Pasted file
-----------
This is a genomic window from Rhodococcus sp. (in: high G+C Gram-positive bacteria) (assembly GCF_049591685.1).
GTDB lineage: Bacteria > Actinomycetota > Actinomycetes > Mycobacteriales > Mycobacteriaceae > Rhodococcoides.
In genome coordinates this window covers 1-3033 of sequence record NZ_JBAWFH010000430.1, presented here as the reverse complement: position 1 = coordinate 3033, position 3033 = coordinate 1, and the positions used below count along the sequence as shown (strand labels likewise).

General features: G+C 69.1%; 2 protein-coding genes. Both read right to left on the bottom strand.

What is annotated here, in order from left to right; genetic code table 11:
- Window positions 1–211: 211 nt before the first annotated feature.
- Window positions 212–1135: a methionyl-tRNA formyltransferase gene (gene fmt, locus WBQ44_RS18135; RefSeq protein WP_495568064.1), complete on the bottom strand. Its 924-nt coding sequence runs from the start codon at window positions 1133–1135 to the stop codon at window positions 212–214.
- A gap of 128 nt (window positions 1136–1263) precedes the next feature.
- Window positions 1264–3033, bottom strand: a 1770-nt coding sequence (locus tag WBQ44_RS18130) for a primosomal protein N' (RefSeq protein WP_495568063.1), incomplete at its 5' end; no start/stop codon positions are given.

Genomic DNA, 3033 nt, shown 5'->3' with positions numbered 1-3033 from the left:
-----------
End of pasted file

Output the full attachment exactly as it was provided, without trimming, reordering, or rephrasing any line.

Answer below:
This is a genomic window from Rhodococcus sp. (in: high G+C Gram-positive bacteria) (assembly GCF_049591685.1).
GTDB lineage: Bacteria > Actinomycetota > Actinomycetes > Mycobacteriales > Mycobacteriaceae > Rhodococcoides.
In genome coordinates this window covers 1-3033 of sequence record NZ_JBAWFH010000430.1, presented here as the reverse complement: position 1 = coordinate 3033, position 3033 = coordinate 1, and the positions used below count along the sequence as shown (strand labels likewise).

General features: G+C 69.1%; 2 protein-coding genes. Both read right to left on the bottom strand.

What is annotated here, in order from left to right; genetic code table 11:
- Window positions 1–211: 211 nt before the first annotated feature.
- Window positions 212–1135: a methionyl-tRNA formyltransferase gene (gene fmt, locus WBQ44_RS18135; RefSeq protein WP_495568064.1), complete on the bottom strand. Its 924-nt coding sequence runs from the start codon at window positions 1133–1135 to the stop codon at window positions 212–214.
- A gap of 128 nt (window positions 1136–1263) precedes the next feature.
- Window positions 1264–3033, bottom strand: a 1770-nt coding sequence (locus tag WBQ44_RS18130) for a primosomal protein N' (RefSeq protein WP_495568063.1), incomplete at its 5' end; no start/stop codon positions are given.

Genomic DNA, 3033 nt, shown 5'->3' with positions numbered 1-3033 from the left: